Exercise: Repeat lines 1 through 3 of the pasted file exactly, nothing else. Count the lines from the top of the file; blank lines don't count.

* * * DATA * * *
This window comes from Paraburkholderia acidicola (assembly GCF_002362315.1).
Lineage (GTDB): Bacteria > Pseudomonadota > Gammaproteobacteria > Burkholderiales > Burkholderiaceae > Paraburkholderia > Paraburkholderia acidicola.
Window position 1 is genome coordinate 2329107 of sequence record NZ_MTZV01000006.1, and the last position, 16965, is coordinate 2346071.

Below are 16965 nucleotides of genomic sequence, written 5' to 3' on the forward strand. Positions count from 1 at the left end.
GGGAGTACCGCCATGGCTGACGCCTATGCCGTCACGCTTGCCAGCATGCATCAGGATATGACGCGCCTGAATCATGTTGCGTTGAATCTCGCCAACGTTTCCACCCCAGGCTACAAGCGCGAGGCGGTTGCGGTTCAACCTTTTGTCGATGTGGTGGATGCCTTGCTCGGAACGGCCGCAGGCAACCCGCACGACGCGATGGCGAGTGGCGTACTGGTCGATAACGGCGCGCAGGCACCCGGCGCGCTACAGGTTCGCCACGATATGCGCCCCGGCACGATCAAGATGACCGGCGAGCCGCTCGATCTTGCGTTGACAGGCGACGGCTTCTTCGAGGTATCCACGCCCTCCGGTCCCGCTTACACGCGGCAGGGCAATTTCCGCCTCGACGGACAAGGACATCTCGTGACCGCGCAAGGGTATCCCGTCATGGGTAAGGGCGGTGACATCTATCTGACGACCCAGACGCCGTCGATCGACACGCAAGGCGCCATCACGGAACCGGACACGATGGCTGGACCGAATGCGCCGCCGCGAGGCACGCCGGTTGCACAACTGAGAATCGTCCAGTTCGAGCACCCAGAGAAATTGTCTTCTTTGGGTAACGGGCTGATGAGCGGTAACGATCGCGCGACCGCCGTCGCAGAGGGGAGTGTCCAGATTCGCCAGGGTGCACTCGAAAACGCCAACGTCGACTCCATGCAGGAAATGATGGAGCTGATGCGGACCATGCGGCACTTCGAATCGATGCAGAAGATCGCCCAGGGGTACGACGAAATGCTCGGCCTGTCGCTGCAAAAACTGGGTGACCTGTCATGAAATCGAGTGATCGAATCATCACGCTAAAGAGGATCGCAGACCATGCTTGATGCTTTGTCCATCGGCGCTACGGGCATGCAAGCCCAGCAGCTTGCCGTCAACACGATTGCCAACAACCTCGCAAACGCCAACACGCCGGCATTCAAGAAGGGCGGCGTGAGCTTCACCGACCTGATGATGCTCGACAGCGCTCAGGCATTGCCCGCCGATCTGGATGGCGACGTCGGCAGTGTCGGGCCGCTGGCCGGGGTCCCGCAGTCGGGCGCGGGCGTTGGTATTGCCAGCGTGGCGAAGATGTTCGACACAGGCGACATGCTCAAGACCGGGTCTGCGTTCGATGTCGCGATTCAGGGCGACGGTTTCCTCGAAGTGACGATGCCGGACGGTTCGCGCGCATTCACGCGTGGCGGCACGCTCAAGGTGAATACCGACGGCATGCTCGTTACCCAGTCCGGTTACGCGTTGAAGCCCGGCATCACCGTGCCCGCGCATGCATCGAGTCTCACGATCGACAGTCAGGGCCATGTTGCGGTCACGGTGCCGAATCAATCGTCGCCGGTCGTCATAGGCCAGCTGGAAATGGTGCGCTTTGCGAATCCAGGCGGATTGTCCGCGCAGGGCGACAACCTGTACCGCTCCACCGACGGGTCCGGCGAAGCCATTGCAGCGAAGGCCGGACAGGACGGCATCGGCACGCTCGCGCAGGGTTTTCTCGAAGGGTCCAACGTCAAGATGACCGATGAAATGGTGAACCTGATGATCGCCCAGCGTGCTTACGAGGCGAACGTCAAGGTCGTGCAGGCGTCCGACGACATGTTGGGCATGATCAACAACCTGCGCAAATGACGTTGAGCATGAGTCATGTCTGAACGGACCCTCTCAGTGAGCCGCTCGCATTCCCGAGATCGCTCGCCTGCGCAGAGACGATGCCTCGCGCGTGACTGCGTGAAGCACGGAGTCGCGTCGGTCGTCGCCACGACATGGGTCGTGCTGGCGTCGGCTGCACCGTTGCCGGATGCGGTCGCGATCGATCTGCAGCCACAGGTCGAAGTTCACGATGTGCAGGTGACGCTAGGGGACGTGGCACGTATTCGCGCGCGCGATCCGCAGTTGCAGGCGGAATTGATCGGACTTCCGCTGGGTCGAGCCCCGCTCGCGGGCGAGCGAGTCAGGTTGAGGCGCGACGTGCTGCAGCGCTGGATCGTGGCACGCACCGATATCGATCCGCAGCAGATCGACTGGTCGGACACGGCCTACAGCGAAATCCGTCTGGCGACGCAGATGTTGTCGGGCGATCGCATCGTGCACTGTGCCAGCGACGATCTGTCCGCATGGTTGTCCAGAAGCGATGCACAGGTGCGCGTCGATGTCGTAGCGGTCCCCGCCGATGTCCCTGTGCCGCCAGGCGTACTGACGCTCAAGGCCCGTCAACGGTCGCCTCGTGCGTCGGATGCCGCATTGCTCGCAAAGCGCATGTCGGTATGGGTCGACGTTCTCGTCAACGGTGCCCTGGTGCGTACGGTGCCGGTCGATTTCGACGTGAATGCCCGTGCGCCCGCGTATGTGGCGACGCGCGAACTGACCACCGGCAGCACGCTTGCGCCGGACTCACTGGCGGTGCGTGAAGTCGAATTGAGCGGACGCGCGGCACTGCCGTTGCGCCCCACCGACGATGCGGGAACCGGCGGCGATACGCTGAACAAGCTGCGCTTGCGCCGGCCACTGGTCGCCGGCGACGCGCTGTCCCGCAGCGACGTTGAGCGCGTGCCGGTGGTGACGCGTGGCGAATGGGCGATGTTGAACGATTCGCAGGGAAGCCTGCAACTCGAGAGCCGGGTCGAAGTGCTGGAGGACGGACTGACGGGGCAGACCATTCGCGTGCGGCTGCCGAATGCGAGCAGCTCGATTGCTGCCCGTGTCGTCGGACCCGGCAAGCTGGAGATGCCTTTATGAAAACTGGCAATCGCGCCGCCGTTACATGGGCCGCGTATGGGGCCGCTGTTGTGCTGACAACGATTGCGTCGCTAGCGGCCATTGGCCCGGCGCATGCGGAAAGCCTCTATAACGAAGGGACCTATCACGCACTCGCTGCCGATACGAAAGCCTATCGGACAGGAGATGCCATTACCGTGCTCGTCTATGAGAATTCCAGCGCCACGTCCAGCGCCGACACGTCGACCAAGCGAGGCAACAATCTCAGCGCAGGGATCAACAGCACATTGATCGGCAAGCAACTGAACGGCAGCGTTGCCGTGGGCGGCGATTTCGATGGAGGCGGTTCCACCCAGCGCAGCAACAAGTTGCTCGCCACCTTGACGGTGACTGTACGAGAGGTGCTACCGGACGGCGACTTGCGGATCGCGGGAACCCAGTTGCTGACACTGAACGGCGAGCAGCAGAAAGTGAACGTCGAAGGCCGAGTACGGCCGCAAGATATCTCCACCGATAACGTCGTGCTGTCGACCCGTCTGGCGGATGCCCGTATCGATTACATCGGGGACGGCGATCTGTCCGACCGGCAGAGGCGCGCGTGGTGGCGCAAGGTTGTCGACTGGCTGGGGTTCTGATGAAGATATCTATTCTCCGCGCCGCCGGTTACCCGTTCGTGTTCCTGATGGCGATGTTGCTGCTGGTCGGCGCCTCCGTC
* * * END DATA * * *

This window comes from Paraburkholderia acidicola (assembly GCF_002362315.1).
Lineage (GTDB): Bacteria > Pseudomonadota > Gammaproteobacteria > Burkholderiales > Burkholderiaceae > Paraburkholderia > Paraburkholderia acidicola.
Window position 1 is genome coordinate 2329107 of sequence record NZ_MTZV01000006.1, and the last position, 16965, is coordinate 2346071.